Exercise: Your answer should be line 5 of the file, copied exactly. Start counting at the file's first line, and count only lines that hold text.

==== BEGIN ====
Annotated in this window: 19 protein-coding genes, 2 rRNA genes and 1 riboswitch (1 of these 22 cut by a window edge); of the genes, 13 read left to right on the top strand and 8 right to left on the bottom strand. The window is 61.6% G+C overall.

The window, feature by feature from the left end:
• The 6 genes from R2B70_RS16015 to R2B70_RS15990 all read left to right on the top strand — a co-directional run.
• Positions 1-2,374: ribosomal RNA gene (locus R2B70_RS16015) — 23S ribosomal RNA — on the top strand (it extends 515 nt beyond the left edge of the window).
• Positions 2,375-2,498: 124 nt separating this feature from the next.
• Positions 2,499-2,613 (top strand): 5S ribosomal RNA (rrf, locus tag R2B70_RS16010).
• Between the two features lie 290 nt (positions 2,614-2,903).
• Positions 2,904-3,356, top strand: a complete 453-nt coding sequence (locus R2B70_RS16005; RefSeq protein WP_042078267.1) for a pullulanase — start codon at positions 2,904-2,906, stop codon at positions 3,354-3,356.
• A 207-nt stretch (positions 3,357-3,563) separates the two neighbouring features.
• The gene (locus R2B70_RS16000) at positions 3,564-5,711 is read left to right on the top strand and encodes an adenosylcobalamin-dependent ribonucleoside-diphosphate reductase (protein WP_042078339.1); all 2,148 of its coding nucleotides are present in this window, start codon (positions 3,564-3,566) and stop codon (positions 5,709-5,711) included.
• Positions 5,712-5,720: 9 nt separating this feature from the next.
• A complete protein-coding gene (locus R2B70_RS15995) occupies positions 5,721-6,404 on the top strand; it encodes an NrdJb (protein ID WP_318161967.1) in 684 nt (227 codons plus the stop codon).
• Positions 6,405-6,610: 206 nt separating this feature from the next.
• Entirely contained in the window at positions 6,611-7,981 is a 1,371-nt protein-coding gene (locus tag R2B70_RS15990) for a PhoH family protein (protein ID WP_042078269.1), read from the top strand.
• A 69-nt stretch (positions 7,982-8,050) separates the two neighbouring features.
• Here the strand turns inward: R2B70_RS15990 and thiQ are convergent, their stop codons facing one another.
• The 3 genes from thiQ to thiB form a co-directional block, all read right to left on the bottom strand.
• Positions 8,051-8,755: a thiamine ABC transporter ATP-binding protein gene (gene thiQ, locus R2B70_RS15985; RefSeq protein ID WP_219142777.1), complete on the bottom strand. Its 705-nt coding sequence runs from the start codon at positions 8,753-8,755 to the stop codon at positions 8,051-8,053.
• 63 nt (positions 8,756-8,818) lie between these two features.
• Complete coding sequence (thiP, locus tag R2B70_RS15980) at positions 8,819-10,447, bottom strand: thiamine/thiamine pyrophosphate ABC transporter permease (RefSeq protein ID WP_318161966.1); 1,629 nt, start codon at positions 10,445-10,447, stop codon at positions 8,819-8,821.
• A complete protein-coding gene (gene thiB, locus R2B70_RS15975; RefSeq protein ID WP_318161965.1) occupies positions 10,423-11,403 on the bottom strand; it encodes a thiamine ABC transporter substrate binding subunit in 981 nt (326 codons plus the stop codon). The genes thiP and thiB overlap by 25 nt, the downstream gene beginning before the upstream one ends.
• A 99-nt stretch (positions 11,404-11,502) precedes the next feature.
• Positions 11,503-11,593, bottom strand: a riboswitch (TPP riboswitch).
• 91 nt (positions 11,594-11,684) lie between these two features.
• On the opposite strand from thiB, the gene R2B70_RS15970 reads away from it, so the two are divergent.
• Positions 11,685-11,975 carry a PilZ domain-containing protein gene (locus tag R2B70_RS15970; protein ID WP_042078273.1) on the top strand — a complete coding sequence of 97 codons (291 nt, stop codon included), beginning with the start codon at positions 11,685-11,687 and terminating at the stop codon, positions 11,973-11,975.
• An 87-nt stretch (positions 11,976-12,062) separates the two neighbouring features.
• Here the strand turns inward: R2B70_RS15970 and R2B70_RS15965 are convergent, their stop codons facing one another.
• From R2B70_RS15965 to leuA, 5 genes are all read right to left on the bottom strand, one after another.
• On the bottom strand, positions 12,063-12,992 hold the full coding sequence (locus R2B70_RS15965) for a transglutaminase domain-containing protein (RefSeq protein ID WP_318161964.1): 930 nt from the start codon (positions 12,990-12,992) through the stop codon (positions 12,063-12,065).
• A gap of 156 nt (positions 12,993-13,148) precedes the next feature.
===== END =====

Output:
• Positions 2,375-2,498: 124 nt separating this feature from the next.